Tuesday, September 30, 2008


I couldn't bring myself to write "daze" in the title, but that's exactly where I am: in a daze. Dazed and Confused.

Sick child this morning. Scott has a low grade temperature. So I expect to be interrupted at any time.

A dance analogy comes to mind--that the partners in dance need a certain amount of tension, or resistance between them. The resistance gives them something to work off of, enables responsiveness.

In a way, influencing another's behavior with words is a sort of dance. Influencing children with words requires more skill than I have some days. ( I should probably say my children.) Part of it is the material I have to work with.

Connor's elasticity, responsiveness, alertness yesterday had the consistency of wet clay. Working with him with his homework was like trying to turn a screw with a screwdriver made of putty. It was like trying to drive a nail made of clay with a hammer. He merely compressed and flattened, and wailed, "I can't do it! I'm stupid!"

This is his first year of middle school. All three of his teachers assign regular nightly homework, but there are a number of science projects he is required to do between now and the end of school's first trimester November 21. What he was working on last night was the development of a plan for accomplishing these projects. The basic structure of organization was laid out for him on a piece of paper: "By ________date, I will have read the first third of my book and written a paragraph summary." It's a metric to keep track of his progress: when he proposes to start the project, the date he projects to finish, how many points he will get for each project (he needs a total of 50). Basically he is developing the skill for how to plan long-range, organize and pace himself to keep the demands on him manageable. He's learning to think strategically. And he's not going willingly. To plot out how many weeks he has til the end of the trimester and figure out how to spread the demands evenly out over that period of time flummoxed him. Even transferring the dates we'd painfully worked out from the organizer to his planner book was beyond him. It was agonizing.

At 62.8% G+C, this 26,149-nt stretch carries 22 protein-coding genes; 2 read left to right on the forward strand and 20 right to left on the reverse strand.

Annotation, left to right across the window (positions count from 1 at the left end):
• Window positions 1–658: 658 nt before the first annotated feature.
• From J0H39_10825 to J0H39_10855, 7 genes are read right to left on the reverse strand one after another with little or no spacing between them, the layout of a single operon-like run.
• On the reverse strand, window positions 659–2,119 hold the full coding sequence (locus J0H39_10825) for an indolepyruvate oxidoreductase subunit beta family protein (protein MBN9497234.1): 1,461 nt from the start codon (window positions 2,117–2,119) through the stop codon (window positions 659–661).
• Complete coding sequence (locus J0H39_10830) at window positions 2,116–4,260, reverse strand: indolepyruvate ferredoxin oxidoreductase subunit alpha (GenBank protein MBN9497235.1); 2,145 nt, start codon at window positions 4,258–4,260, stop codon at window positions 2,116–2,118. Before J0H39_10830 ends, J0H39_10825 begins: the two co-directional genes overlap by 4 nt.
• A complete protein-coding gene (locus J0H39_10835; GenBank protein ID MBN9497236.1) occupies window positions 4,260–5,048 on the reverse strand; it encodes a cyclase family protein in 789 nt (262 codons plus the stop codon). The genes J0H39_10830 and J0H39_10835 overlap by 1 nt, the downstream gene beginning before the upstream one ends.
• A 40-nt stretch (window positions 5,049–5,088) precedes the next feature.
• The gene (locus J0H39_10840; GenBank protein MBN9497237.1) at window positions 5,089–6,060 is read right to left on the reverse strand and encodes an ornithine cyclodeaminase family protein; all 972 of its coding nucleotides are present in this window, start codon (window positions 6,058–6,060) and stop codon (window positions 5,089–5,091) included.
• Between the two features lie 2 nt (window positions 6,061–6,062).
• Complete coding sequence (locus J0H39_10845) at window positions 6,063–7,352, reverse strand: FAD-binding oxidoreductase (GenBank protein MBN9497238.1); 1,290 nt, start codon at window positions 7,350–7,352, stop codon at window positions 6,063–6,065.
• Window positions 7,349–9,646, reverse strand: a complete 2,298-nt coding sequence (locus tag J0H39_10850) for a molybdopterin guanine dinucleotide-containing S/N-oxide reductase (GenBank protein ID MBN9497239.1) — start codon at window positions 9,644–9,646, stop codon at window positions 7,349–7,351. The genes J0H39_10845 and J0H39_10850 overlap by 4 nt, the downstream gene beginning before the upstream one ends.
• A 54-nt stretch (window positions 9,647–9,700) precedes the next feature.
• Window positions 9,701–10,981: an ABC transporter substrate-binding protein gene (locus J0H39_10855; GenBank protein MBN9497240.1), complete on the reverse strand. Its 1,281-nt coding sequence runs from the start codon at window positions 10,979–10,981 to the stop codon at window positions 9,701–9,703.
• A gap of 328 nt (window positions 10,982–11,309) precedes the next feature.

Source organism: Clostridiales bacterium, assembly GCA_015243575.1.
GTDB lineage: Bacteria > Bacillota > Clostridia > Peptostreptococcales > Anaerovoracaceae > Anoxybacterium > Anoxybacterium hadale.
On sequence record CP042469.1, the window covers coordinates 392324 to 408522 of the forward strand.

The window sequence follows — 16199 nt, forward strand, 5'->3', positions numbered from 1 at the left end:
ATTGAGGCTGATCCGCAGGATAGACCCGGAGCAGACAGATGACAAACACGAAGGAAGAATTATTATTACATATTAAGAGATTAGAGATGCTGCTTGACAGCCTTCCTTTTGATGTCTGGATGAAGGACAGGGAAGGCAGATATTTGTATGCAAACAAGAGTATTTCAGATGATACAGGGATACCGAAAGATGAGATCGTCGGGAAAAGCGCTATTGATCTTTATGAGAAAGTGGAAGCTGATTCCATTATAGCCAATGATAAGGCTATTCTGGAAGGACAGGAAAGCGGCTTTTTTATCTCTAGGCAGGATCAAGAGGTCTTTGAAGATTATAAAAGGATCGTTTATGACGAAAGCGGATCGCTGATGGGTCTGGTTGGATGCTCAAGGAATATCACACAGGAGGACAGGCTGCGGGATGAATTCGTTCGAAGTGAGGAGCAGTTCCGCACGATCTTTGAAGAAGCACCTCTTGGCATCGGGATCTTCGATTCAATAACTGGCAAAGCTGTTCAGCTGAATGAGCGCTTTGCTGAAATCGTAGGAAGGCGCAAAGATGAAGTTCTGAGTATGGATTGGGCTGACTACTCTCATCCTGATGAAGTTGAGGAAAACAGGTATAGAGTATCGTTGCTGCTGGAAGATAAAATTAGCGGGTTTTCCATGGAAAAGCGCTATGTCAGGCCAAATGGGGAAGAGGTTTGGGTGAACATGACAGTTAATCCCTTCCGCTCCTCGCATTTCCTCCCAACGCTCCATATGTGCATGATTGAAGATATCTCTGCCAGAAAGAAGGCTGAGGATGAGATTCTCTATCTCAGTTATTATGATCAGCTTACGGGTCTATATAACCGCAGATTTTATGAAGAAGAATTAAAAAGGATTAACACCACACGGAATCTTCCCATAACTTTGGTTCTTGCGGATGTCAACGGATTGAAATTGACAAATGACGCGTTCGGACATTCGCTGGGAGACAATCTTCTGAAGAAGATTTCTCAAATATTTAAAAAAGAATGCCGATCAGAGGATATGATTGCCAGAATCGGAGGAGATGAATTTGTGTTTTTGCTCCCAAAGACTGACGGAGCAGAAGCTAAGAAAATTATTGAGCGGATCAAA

Scott's elasticity, responsiveness, alertness fluctuates. Rather than becoming a blob of clay that is too soft to respond to direction, he becomes so porous that you pass right through him. Maybe 'scattered' is the more apt word. It's like trying to grasp a lever to move an object, but you can't because your hand passes right through it. It's like trying to corral and contain one of those little twisters you sometimes see when the days are hot, a swirl of air carrying bits of debris.

Yesterday his teacher Billy told me we needed to talk. He said that he's "out of options"; if Scott doesn't have direct supervision he is up out of his chair, or he's in conflict with another child; he cannot stay on task. Generally he permits free movement in his classroom, but Scott's movement tends to agitate the atmosphere. He said he's never had a child who is so distractible, who is so unable to govern himself. He said he doesn't think it's willful defiance; he can't seem to help it. He feels that special education needs to be involved to a far greater degree, and clearly felt that I should strongly consider medication. I trust Billy, and I know that it would take a lot before he'd lean toward the recommendation. This time I managed to not cry there; I was able to keep it for the ride home.

So I'm back to considering whether or not a classroom is the appropriate environment for him. He just doesn't seem to have the basic skills that are needed to be able to learn in that setting. He really doesn't seem to 'get' what's going on around him and is out of step in the dance of school.

The implications of this impact my plans for leaving this marriage. If I need to bring him home for schooling it seems incompatible with moving forward on those plans.


Mrs. Spit said...

I'm sorry. I can see why you are in a daze. This is the proverbial rock and hard place, and there aren't good choices in this place.

And I'm sorry. You have struggled so hard to give C. dignity and care and to respect his personhood and move at his pace. And you have worked so hard at it. This must be bewildering and frightening and frustrating.

And I don't have any solutions, or even good advice. I will say that I believe that you can make good decisions, I have seen you do it, time and again.

Lori said...

I feel as if I've been punched in the gut, reading this. I can't even imagine how you feel.

I share Mrs Spit's confidence in your ability to navigate tricky situations.

excavator said...

Mrs. Spit, Lori, thank you. Your kindness brought tears to my eyes.

Mary P Jones (MPJ) said...

I feel much the same, reading this: tight chested and overwhelmed. What a difficult situation. You are in my thoughts.

Also, I wanted to say thanks for following my blog. It's wonderful to get the opportunity to (virtually) meet you.